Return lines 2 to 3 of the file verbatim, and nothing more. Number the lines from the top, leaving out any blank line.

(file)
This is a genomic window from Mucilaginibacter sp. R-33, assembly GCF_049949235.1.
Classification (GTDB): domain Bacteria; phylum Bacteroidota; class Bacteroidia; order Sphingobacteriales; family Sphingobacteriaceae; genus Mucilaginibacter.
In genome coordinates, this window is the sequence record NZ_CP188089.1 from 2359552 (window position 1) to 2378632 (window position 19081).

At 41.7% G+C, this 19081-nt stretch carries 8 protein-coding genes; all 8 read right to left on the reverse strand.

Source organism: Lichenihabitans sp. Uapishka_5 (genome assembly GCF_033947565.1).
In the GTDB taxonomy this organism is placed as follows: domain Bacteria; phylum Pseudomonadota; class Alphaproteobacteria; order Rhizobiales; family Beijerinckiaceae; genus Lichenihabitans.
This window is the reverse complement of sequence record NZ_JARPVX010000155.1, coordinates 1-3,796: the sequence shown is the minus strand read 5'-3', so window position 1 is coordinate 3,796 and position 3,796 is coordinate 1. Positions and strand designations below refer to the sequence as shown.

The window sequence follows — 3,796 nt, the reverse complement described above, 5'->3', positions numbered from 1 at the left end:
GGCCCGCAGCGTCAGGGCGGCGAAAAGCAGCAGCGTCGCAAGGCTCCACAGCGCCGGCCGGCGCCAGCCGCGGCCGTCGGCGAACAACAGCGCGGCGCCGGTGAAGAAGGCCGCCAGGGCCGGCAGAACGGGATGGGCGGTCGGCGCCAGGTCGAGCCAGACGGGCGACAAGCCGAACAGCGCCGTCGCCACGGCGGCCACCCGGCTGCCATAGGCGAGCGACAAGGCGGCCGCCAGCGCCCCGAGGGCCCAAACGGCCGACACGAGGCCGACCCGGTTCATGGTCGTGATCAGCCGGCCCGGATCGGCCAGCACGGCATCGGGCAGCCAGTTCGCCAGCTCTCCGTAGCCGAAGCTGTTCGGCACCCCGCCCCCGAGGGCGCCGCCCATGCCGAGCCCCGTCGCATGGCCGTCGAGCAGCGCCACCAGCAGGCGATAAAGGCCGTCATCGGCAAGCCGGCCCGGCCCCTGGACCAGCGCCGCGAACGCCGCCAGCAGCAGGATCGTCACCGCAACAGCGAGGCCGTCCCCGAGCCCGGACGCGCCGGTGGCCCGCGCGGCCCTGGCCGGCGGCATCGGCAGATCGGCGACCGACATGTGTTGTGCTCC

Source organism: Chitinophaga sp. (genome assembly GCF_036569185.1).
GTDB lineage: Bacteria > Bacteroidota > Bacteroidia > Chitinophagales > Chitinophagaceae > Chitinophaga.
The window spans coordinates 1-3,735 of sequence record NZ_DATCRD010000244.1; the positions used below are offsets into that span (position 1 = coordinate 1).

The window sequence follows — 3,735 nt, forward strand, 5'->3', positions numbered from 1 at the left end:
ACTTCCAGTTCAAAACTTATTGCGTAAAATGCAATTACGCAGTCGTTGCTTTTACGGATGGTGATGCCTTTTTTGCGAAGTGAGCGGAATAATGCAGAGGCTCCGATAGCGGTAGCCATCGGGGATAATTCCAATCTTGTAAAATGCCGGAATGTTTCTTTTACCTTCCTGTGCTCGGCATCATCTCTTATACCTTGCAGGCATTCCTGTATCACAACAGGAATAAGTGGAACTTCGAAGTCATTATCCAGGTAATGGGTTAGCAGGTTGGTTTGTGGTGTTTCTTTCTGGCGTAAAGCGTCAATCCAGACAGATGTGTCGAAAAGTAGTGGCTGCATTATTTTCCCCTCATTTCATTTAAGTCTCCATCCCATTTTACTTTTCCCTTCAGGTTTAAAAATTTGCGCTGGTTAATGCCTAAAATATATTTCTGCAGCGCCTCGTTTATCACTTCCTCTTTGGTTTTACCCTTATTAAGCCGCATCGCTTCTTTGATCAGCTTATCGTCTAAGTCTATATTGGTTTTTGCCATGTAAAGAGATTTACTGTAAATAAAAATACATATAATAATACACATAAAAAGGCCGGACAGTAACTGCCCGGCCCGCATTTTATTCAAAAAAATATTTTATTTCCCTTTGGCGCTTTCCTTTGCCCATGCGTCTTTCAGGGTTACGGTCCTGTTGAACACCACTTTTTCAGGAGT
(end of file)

Classification (GTDB): domain Bacteria; phylum Bacteroidota; class Bacteroidia; order Sphingobacteriales; family Sphingobacteriaceae; genus Mucilaginibacter.
In genome coordinates, this window is the sequence record NZ_CP188089.1 from 2359552 (window position 1) to 2378632 (window position 19081).